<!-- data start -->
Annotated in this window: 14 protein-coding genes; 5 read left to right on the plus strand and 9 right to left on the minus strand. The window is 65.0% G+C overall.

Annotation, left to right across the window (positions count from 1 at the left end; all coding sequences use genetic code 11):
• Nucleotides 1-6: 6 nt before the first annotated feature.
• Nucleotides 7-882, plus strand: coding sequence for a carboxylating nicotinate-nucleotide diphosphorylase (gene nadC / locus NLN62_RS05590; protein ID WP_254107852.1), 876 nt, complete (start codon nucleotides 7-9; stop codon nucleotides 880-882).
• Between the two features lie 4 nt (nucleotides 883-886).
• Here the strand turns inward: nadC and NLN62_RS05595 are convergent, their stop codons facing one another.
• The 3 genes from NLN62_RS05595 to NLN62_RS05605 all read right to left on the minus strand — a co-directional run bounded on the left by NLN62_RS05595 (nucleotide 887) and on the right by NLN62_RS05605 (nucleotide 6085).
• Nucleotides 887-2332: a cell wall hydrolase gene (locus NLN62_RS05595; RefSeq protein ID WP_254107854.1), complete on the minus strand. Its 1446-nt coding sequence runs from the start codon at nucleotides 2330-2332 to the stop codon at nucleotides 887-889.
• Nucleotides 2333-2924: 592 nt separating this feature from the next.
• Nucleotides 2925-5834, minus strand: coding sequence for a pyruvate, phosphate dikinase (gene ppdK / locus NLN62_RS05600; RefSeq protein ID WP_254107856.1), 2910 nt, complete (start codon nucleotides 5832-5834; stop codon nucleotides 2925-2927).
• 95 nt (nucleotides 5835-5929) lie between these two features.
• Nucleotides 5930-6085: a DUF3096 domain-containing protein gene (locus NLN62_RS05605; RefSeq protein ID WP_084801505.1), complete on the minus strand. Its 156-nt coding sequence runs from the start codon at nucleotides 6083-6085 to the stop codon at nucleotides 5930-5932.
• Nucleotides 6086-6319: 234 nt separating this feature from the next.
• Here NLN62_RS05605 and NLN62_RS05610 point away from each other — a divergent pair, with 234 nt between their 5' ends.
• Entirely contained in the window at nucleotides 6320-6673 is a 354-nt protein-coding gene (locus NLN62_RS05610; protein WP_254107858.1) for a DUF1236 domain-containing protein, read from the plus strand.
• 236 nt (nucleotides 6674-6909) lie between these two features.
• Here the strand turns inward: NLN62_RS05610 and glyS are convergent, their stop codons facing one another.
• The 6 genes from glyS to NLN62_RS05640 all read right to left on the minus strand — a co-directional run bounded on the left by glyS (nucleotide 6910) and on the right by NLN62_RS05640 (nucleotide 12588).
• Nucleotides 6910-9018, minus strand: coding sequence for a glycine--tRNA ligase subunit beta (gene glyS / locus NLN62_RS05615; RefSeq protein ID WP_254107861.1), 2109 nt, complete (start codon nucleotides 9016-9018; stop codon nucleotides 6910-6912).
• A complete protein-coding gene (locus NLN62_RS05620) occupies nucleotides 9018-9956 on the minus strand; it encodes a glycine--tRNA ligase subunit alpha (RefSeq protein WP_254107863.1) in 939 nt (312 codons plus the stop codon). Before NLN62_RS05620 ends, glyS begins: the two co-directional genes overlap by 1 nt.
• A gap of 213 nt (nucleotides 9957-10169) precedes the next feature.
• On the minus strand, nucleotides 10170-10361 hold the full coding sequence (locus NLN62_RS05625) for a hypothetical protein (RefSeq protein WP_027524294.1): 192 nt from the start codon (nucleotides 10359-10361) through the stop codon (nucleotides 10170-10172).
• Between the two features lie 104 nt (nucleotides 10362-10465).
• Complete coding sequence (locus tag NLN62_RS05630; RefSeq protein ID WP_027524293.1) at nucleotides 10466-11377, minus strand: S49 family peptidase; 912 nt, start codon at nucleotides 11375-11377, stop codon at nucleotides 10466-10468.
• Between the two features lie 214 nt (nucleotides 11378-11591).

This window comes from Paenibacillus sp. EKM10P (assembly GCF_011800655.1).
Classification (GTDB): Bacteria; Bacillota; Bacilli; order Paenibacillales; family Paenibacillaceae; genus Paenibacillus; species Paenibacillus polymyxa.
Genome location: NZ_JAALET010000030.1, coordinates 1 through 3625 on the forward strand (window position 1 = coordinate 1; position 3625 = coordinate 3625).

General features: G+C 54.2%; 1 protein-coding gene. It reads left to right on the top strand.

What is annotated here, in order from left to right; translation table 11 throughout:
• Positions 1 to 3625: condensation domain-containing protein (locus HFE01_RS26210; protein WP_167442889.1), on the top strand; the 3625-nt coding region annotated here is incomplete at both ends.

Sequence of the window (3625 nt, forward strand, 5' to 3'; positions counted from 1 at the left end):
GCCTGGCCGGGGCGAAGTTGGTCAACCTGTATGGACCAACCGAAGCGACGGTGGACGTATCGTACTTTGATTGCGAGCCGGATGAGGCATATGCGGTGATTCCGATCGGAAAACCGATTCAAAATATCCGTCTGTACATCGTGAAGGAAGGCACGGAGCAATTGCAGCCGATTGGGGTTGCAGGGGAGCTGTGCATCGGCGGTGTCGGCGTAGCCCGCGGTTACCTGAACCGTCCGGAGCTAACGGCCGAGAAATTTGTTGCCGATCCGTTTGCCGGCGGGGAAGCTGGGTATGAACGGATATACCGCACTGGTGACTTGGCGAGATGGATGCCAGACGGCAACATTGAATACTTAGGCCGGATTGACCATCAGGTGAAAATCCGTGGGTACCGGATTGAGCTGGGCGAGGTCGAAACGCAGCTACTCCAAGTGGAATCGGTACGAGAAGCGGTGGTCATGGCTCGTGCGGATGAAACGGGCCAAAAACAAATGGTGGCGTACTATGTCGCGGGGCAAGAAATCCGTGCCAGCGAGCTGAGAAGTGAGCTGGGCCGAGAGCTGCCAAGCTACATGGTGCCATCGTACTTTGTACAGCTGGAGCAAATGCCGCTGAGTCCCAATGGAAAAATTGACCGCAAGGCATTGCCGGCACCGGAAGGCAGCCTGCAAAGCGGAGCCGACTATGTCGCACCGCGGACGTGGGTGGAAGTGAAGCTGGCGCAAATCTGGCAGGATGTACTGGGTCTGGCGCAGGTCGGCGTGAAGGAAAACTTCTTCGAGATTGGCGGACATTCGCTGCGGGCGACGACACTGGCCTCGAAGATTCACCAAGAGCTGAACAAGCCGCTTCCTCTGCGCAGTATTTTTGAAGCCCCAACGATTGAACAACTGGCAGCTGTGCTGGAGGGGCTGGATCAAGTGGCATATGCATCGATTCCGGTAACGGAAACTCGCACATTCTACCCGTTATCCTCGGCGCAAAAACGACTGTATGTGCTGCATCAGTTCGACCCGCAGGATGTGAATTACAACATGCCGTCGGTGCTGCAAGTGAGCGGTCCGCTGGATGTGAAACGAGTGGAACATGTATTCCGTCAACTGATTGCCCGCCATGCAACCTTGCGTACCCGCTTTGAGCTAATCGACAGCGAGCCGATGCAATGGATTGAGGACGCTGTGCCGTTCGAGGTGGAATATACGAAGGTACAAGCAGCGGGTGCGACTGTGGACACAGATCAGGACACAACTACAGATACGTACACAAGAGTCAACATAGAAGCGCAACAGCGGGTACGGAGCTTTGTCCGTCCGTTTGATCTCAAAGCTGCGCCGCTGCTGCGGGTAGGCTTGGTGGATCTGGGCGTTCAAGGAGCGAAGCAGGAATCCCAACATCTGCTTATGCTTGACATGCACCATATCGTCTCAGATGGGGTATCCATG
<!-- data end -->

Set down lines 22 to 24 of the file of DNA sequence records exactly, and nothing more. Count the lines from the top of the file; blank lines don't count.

• On the minus strand, nucleotides 10170-10361 hold the full coding sequence (locus NLN62_RS05625) for a hypothetical protein (RefSeq protein WP_027524294.1): 192 nt from the start codon (nucleotides 10359-10361) through the stop codon (nucleotides 10170-10172).
• Between the two features lie 104 nt (nucleotides 10362-10465).
• Complete coding sequence (locus tag NLN62_RS05630; RefSeq protein ID WP_027524293.1) at nucleotides 10466-11377, minus strand: S49 family peptidase; 912 nt, start codon at nucleotides 11375-11377, stop codon at nucleotides 10466-10468.